The Giant Effect, by C.Cassano. This little fable about a cruel sheep-devouring giant and his eventual downfall is viscerally told, with the giant-flesh-hungry expressions on the sheep being especially effective. The sepia wash and Cassano's thin line add to that mythological feel of the story, while the lettering varies according to the story's needs. This is a clever and effective comic.

The Vagabonds #3, by Josh Neufeld. It's an interesting transition of sorts for Neufeld, who started his career writing stories about his travels around the world and his observations. He's still travelling and observing, but he's doing so in the context of being a comics journalist now. His specialty is on-site interviews that obtain personal experiences from major events. For example, "Superstorm Stories: A Red Hook Family" is all about one family's experience in cleaning up from the storm, focusing on the loss of a lifetime's worth of reading materials. Neufeld uses single-tones for his panels and switches them up as a means of identify time in a story with a hopeful ending.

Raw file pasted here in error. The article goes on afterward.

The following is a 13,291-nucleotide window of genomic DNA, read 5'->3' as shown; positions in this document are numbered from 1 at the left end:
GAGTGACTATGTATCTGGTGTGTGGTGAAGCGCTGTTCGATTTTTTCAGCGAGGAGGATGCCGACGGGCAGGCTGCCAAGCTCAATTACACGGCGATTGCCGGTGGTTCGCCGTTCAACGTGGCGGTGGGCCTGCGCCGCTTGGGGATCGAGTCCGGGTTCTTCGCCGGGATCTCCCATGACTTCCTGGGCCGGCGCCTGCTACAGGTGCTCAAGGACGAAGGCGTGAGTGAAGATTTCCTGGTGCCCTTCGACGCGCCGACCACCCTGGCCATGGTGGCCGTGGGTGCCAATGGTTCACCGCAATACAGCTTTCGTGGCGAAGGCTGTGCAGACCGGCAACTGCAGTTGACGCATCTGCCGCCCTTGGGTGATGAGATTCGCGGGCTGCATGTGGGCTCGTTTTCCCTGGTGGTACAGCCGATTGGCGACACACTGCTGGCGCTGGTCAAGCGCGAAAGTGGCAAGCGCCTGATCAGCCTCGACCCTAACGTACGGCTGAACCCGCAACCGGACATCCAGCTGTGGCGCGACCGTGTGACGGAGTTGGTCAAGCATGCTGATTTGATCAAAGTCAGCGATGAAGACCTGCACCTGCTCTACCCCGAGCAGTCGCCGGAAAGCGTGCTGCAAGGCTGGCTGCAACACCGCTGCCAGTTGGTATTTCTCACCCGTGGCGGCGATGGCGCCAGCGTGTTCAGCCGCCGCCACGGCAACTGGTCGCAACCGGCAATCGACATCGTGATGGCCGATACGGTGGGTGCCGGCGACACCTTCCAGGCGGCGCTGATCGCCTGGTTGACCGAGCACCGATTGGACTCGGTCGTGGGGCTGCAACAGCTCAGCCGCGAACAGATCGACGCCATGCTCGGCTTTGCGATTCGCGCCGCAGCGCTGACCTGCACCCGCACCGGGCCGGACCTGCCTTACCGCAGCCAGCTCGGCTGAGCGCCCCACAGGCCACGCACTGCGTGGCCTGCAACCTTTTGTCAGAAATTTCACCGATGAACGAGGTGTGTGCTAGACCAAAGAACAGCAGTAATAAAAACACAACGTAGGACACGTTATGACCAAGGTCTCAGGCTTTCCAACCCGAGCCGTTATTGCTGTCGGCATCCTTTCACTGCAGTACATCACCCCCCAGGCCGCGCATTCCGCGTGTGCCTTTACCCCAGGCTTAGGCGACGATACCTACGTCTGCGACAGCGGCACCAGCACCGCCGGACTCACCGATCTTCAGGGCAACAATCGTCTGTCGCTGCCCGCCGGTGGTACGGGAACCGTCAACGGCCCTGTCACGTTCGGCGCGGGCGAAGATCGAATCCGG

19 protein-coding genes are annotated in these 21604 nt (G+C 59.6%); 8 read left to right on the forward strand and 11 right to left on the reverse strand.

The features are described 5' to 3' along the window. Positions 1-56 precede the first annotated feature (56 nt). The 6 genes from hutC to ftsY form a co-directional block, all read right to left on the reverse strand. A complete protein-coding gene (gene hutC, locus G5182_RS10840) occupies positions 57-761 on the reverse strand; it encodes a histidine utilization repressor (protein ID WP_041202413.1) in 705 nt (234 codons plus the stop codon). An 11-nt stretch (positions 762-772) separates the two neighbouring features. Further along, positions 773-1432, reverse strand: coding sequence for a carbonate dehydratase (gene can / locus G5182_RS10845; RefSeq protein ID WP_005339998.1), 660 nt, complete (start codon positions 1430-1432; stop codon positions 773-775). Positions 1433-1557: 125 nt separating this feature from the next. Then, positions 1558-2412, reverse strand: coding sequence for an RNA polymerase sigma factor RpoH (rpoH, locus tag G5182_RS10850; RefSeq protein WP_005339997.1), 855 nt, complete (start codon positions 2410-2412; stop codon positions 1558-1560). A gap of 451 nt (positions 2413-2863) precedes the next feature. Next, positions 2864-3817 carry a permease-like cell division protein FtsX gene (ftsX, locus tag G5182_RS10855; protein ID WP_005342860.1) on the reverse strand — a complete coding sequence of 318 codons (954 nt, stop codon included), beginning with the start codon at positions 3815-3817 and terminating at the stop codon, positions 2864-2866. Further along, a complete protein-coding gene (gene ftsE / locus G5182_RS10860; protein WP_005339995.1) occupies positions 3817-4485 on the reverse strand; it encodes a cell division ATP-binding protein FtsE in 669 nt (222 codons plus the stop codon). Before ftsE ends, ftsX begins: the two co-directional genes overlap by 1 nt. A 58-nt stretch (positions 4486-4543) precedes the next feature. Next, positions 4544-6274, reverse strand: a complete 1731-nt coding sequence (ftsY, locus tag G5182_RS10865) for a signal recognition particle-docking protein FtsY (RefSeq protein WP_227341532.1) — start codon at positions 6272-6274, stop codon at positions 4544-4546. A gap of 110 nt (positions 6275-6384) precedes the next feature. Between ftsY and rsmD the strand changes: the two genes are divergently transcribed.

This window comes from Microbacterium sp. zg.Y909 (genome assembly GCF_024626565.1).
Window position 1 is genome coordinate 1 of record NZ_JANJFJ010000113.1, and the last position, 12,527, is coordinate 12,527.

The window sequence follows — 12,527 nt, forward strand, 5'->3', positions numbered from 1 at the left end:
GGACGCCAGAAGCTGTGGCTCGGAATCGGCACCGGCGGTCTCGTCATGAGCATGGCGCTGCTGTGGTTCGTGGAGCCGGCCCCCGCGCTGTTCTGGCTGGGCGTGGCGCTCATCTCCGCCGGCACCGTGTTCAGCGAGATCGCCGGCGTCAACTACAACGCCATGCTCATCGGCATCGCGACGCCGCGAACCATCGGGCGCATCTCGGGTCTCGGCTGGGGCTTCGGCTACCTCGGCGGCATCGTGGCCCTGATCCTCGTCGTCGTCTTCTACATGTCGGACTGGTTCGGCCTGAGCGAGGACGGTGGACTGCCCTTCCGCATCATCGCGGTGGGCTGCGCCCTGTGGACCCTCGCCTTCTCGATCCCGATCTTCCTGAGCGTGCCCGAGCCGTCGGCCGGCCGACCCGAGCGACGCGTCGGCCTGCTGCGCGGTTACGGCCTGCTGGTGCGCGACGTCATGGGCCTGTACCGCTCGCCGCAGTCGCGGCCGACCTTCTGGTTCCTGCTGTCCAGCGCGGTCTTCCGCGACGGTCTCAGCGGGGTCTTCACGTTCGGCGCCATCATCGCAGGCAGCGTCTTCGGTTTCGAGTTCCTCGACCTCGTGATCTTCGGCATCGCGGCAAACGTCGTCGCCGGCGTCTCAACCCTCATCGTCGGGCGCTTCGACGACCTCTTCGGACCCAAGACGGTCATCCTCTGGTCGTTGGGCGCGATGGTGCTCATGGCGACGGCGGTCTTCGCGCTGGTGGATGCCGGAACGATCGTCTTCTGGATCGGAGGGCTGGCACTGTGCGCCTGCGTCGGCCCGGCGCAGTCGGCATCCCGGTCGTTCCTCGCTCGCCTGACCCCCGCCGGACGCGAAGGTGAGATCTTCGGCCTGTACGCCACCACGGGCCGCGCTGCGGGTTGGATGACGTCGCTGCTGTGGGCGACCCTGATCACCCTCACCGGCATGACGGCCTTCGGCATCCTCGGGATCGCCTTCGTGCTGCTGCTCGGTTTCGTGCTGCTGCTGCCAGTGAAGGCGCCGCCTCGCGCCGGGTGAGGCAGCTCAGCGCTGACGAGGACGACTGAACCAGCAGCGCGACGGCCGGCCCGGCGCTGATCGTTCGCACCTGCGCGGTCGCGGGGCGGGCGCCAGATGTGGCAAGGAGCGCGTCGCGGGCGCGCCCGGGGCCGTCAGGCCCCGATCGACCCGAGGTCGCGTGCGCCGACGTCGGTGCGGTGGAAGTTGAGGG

Neufeld isn't afraid of more nuanced and complicated stories, as "Bahrain: Lines In Ink, Lines In The Sand" indicates. This is one of his best-ever stories, as it details the stories of two friends he made while spending time in the Middle East country as a representative of the U.S. state department. Through their stories, Neufeld details an uprising in that country and how widely opinions varied on who was a terrorist, who was a traitor and who was an activist. There were no easy answers to be had and Neufeld doesn't pretend to have any, preferring to allow each story to make its own case. There are more lighthearted pieces as well, like a page about Turkish tea, another couple of pages detailing his involvement as a Knight-Wallace Fellow at the University of Michigan  (this had his most lively, colorful cartooning in the book), and reimagining public education. Neufeld's cartooning has always been more functional than exciting, which befits his tendency to view stories as problems to be solved in order to get across a particular experience. He doesn't have the chops of some other comics journalists, but he gets around that by using a number of different approaches. He might use color in a non-intuitive fashion, might use a minimalist line, might invoke parody or satire in his character designs or might play it totally straight and do naturalistic art and colors. Especially with regard to his journalistic comics, clarity is more important than any other quality, but Neufeld's instincts are always to push the reader just a little bit so as to get across information in a way that will make them remember it. It's good to see him back in comic book form once again, both as a home for a number of comics that originally appeared on the web as well as having an opportunity to do other kinds of short-form experiments.